In an effort to keep up with power metal as much as other genres this year, I have decided to comb through Bandcamp each month and listen to a variety of albums pulled from it. It is my hope that by the end of this year I will reach some sort of opinion on the state of power metal. This will be, of course, subject to whether or not the album is on Bandcamp, which may only paint a select portrait but I can only do so much. In fact, Bandcamp power metal may be a smaller genre than power metal as a whole, full of unsigned and upcoming power metal albums that could be wholly different than the titans of the genre who may not even bother with the site. Perhaps we will find the next Blind Guardian or Stratovarius lying under these rocks. Similar to the Edward Robert Hughes painting seen to the right, magic and wonder could be hidden under rocks among quiet forests.
Grimgotts is a British outfit that takes their name (partially) from the store Gringotts found in the Harry Potter universe. From what I am seeing, there is no concerted effort to recreate or discuss the Harry Potter universe through their band, rather Grimgrotts is used as a celebration of general fantasy and good times. I have been critical of humor based power metal bands in the past for their lax views on lyrics and Grimgotts is admittedly half serious about their subject matter. Even with that said, the effort in both lyrics and music shines through with an EP that was more surprising than I initially thought. With a combination of suitable instrumentation and a vocalist who swings for the fences at every chance given, Grimgrotts oozes with charm as a band who is having the time of their lives on these recordings.
So I actually enjoy the little blurb at the bottom of this Bandcamp page indicating “The uploads of these songs have slight volume differences between tracks. It is a problem that I am working on fixing. But the music for the album is done, so I figured I’d post the songs anyway. I will try to fix the volume issue as soon as possible.” I do not know why that is so endearing to me other than the fact that power metal is sometimes so pristine and spotless that rough edges are charming. Lawrence’s Creation does have some rough edges, including a discography of cheesy cover work. With all of that said, the instrumental and neoclassical worship on these songs is nothing short of breath taking. Similar to Buckethead and Michael Angelo Batio, virtuoso shredding can have its values when the songs are focused and Lawrence’s Creation is competent enough at it despite some charming shortcomings.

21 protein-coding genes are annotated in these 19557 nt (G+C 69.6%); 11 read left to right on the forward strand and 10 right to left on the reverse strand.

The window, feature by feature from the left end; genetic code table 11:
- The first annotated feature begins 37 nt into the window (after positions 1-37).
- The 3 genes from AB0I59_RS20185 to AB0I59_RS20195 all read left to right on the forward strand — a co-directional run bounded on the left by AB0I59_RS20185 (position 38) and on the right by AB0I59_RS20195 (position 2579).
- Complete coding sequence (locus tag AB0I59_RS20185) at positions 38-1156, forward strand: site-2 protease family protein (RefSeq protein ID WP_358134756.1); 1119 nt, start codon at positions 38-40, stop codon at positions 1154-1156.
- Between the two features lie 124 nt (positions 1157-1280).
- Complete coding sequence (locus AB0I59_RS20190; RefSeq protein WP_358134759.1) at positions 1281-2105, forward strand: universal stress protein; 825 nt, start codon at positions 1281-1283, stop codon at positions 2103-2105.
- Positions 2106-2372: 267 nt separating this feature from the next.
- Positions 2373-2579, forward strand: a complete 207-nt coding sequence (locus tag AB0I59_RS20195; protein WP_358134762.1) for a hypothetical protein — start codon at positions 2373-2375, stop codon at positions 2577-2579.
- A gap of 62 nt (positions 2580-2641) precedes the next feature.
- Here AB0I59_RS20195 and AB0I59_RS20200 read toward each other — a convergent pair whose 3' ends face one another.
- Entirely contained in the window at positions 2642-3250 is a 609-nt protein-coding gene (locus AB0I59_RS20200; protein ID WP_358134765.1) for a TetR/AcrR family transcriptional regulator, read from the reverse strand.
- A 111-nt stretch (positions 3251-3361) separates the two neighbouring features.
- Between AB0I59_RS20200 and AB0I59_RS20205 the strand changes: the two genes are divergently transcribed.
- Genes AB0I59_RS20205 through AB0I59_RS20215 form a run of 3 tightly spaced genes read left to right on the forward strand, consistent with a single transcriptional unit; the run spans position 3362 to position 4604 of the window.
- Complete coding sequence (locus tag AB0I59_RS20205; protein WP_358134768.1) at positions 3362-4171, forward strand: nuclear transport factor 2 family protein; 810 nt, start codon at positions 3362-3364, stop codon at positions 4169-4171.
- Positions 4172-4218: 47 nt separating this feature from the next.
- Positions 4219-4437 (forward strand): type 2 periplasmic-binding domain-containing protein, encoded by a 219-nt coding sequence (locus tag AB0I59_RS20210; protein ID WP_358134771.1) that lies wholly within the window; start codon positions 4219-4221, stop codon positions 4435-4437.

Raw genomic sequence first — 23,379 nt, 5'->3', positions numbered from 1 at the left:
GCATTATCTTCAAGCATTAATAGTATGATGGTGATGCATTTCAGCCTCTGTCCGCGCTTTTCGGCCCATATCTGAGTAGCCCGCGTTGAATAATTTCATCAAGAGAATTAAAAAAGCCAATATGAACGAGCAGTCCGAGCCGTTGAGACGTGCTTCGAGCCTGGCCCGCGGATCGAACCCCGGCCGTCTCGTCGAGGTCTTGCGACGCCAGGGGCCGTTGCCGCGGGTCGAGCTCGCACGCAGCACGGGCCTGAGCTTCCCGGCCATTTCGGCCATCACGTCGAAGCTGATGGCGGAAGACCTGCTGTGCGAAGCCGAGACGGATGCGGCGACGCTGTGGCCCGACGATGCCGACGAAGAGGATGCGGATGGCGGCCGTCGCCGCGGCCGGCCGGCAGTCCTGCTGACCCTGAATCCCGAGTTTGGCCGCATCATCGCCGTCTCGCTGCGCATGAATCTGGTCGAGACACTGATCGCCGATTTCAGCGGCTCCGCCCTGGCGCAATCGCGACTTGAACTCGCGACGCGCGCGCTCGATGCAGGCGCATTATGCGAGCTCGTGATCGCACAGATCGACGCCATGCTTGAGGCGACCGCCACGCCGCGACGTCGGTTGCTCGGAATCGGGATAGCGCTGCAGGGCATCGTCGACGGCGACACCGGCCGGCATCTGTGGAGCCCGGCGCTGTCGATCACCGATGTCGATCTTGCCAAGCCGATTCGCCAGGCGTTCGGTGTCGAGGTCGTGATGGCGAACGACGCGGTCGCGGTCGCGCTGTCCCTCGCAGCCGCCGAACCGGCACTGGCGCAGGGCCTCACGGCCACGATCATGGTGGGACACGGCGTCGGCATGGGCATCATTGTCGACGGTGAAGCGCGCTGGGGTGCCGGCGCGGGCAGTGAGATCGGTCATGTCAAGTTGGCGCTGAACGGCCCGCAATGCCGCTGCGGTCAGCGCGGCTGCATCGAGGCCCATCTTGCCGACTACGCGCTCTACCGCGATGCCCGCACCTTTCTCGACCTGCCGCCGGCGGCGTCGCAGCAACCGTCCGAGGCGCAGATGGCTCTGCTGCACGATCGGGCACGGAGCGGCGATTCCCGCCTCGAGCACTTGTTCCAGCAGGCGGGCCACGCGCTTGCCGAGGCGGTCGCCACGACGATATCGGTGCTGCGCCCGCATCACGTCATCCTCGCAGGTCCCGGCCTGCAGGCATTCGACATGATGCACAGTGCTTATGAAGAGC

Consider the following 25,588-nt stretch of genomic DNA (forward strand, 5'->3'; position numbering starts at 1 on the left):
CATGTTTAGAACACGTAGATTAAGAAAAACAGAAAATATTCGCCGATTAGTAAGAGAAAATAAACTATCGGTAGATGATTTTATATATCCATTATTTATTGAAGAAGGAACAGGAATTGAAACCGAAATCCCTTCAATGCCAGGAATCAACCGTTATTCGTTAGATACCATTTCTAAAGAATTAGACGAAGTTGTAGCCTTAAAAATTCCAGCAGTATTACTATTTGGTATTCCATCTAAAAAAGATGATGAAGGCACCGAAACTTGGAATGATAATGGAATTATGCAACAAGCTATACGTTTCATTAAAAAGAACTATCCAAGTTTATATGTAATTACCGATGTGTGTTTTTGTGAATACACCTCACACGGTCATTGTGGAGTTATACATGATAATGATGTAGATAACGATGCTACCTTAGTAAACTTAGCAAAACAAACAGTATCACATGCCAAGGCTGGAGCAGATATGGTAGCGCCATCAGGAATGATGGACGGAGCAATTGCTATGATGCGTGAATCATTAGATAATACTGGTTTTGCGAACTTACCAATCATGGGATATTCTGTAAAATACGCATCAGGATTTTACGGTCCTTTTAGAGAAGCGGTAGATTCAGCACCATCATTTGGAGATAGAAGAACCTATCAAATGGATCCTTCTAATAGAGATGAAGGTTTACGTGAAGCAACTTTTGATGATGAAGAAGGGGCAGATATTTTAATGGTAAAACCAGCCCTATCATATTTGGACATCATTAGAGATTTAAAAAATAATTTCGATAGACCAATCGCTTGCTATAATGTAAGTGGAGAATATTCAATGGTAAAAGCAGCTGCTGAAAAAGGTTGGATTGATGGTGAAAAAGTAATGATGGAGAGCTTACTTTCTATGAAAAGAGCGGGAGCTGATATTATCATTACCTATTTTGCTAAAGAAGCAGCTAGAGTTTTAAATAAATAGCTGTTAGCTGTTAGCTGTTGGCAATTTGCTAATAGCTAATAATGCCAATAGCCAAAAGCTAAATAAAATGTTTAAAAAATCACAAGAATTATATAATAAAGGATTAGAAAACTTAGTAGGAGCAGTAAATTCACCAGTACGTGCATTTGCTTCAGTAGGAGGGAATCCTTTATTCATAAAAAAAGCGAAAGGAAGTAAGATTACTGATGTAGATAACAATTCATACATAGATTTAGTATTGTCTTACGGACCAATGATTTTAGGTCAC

Ethereal Dawn is a Swedish independent melodic/power metal artist who just last year released a decent power metal record entitled The Midnight of Gloom. On that particular record, Marcus Ek made it clear that he preferred ballads to be the main focus of Ethereal Dawn’s music. With this follow up EP, Ethereal Dawn steps into the world of complete melodic fantasy with waltz like dream ballads. This is the type of music that gets really far away from the metal template and moves into something that sounds like it would be at home in a Final Fantasy game. Ethereal Dawn’s music is majestic and near the consistency of syrup, with most of the action in sweeping vocal ballads. With the right circumstances, I could see an entire album of this music being really derisive in the metal world.